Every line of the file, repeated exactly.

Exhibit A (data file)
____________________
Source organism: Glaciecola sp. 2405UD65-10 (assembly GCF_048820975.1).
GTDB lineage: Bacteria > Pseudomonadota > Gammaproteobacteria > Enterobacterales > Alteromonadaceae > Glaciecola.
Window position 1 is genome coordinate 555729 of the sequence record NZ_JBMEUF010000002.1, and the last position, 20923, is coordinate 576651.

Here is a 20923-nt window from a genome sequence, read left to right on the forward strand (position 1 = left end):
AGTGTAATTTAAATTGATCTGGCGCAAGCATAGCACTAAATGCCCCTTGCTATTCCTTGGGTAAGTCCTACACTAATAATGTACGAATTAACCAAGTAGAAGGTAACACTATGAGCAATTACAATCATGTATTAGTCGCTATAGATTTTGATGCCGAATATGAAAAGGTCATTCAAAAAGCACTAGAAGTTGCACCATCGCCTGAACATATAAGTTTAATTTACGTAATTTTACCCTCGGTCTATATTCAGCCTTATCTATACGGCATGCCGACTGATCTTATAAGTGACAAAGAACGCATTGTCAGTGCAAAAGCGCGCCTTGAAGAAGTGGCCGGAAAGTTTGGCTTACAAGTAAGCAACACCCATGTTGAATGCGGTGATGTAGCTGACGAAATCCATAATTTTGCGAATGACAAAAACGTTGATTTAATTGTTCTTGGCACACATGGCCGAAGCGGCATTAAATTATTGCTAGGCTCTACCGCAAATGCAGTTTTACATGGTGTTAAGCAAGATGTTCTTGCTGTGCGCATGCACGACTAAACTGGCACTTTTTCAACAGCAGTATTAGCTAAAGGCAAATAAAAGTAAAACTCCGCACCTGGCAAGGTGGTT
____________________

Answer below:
Source organism: Glaciecola sp. 2405UD65-10 (assembly GCF_048820975.1).
GTDB lineage: Bacteria > Pseudomonadota > Gammaproteobacteria > Enterobacterales > Alteromonadaceae > Glaciecola.
Window position 1 is genome coordinate 555729 of the sequence record NZ_JBMEUF010000002.1, and the last position, 20923, is coordinate 576651.

Here is a 20923-nt window from a genome sequence, read left to right on the forward strand (position 1 = left end):
AGTGTAATTTAAATTGATCTGGCGCAAGCATAGCACTAAATGCCCCTTGCTATTCCTTGGGTAAGTCCTACACTAATAATGTACGAATTAACCAAGTAGAAGGTAACACTATGAGCAATTACAATCATGTATTAGTCGCTATAGATTTTGATGCCGAATATGAAAAGGTCATTCAAAAAGCACTAGAAGTTGCACCATCGCCTGAACATATAAGTTTAATTTACGTAATTTTACCCTCGGTCTATATTCAGCCTTATCTATACGGCATGCCGACTGATCTTATAAGTGACAAAGAACGCATTGTCAGTGCAAAAGCGCGCCTTGAAGAAGTGGCCGGAAAGTTTGGCTTACAAGTAAGCAACACCCATGTTGAATGCGGTGATGTAGCTGACGAAATCCATAATTTTGCGAATGACAAAAACGTTGATTTAATTGTTCTTGGCACACATGGCCGAAGCGGCATTAAATTATTGCTAGGCTCTACCGCAAATGCAGTTTTACATGGTGTTAAGCAAGATGTTCTTGCTGTGCGCATGCACGACTAAACTGGCACTTTTTCAACAGCAGTATTAGCTAAAGGCAAATAAAAGTAAAACTCCGCACCTGGCAAGGTGGTT